Social start-ups by themselves are progressive to a society. In the initial stages, planning a basic strategy with social media can make or break you. The key aspects to be considered by all start-ups social or otherwise are as follows-

1.     Growing your circle

Before crafting a marketing strategy, the step to be taken is to know your target audience and customers. This includes having what I personally like to call the ‘David Attenborough approach’- learn their habits, their lifestyle, their preferences, their location and everything about them. Using social media platforms to its full extent to look for and understand your audience should be your priority. Get the word going and find them; engage them with polls, charts, and every such tool to get to know them better and to get their attention

2.     Understanding your social media metrics

A common mistake made by some start-ups is that they expect results without setting a proper target and are solely dependent on posting regularly. Paying no heed to the metrics can be of disastrous consequence as you are unaware of whom you are curating your posts for. Metrics give you a goal to work towards. Tools like Twitter Analytics and Facebook Insights show you where you stand on the platform. Using this information to create analytics and improving your strategies accordingly is the right way to proceed. Social media hence helps you tailor a custom approach towards reaching your audience. Just like how no two people are exactly alike, no two start-ups are the same either. Social media is where you properly establish your brand and find the quality that sets you apart from your competitors; as the service provider, it is your job to inform your audience about it.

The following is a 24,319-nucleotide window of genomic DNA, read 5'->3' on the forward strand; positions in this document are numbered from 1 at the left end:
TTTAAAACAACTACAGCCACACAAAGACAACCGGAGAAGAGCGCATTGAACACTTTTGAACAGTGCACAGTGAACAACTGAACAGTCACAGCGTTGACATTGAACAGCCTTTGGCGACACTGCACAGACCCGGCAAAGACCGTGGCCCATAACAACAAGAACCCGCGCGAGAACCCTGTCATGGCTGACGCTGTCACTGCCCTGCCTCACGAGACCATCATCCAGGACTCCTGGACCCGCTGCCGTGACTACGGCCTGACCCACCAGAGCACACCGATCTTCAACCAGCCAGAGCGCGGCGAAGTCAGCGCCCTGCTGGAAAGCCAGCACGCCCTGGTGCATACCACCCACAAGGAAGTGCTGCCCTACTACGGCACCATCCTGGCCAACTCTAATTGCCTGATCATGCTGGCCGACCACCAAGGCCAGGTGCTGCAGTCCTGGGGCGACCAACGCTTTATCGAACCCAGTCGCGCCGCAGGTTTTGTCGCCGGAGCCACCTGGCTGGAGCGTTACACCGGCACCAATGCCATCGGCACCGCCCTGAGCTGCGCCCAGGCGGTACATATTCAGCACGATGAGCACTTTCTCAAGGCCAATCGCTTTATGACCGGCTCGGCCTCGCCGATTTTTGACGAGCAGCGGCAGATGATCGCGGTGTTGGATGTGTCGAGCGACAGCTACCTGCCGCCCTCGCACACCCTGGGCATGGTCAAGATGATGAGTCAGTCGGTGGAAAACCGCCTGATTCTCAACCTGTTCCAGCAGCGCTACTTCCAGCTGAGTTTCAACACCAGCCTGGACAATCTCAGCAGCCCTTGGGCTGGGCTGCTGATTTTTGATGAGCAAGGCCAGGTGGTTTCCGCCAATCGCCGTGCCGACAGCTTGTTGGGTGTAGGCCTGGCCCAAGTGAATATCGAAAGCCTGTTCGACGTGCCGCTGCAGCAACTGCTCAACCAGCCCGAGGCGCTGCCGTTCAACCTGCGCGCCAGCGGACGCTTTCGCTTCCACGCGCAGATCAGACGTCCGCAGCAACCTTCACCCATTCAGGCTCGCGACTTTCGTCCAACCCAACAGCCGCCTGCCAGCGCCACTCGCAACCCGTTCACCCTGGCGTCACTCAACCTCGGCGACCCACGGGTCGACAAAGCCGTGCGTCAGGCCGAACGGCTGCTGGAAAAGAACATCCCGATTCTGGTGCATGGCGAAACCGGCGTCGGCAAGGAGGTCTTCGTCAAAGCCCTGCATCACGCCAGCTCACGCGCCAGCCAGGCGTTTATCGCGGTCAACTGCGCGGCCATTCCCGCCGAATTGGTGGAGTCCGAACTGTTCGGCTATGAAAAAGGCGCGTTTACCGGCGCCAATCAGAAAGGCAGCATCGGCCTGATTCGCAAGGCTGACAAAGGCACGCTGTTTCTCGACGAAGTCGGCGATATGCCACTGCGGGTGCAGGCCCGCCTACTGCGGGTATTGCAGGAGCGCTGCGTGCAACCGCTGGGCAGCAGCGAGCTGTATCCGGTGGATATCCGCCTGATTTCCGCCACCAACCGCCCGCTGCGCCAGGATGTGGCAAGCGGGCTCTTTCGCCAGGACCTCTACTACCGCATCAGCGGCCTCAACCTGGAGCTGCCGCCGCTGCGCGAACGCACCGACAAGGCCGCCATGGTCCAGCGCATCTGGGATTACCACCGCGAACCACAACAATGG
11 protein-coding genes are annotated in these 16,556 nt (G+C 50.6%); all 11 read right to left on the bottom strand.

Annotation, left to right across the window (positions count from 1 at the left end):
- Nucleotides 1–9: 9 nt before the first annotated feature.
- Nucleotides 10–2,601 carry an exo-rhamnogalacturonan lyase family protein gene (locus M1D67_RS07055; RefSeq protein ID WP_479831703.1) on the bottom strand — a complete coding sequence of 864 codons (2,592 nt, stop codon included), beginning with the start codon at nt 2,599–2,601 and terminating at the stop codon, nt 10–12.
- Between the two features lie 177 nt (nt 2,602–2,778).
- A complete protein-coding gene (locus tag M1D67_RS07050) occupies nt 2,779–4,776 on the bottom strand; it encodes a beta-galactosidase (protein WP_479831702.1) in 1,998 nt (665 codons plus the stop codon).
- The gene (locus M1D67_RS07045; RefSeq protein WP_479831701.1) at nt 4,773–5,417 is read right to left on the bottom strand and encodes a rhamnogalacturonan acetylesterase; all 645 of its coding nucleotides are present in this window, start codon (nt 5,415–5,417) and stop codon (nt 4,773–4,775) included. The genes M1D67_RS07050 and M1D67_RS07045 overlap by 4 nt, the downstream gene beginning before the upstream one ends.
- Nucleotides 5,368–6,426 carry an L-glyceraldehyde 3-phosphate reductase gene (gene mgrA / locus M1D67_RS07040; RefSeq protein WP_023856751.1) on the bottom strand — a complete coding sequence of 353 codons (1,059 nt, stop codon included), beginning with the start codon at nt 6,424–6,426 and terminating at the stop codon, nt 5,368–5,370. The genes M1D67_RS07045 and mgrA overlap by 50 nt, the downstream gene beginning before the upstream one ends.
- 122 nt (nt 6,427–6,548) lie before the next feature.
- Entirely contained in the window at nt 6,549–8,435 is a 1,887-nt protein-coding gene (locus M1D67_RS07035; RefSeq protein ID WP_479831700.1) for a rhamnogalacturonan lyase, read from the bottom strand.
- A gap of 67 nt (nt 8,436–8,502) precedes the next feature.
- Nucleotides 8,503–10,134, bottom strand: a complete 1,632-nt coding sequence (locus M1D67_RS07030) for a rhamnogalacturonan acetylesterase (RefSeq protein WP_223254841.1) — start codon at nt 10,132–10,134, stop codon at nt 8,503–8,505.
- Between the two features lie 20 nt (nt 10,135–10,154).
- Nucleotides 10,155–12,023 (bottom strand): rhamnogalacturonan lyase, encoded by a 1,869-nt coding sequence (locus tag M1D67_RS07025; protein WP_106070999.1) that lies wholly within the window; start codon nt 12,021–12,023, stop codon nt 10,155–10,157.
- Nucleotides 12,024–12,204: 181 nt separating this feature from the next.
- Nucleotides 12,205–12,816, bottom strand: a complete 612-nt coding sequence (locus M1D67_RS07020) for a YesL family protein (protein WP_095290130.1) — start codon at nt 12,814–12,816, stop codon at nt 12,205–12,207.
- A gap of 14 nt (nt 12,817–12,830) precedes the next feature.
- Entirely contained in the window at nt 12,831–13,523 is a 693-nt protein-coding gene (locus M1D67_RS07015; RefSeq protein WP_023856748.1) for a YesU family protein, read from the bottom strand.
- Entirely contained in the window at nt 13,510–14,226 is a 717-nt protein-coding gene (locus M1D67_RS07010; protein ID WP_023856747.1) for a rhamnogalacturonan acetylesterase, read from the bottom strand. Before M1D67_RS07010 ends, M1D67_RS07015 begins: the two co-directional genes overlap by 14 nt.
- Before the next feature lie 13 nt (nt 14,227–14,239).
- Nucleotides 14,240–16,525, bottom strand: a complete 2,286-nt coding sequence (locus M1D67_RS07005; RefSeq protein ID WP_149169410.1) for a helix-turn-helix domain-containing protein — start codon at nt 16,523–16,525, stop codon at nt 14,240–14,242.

3.     Addressing feedbacks and engaging the audience

With the help of social media, customers now have the chance to directly approach a company with their grievances. As much as a downside as this is, it also gives you a chance to prove how customer-friendly you are. Not to mention, this is also a very effective troubleshooting mechanism. Never ignore your customers as it will hamper your progress and discourage your audience. Engaging with your customers will hone your chances of creating a loyal following. Sharing their content, commenting on their posts, responding to their direct messages are some ways you can ensure them that you appreciate their trust in your products or services and that you are putting an actual effort.

Statistics show that daily there are over 500 million tweets on Twitter, 4.5 billion likes and reactions on Facebook and around 95 million videos and photos uploaded on Instagram. For one’s number-crunching brain, this should be a good enough reason to make use of social media for your start-up. With a pool that is of around two billion people (and counting) who are all potential customers, you should be off in the races in no time.


A student who deals with teeth by morning and writes about it at night. A prolific writer with a mild-severe coffee addiction.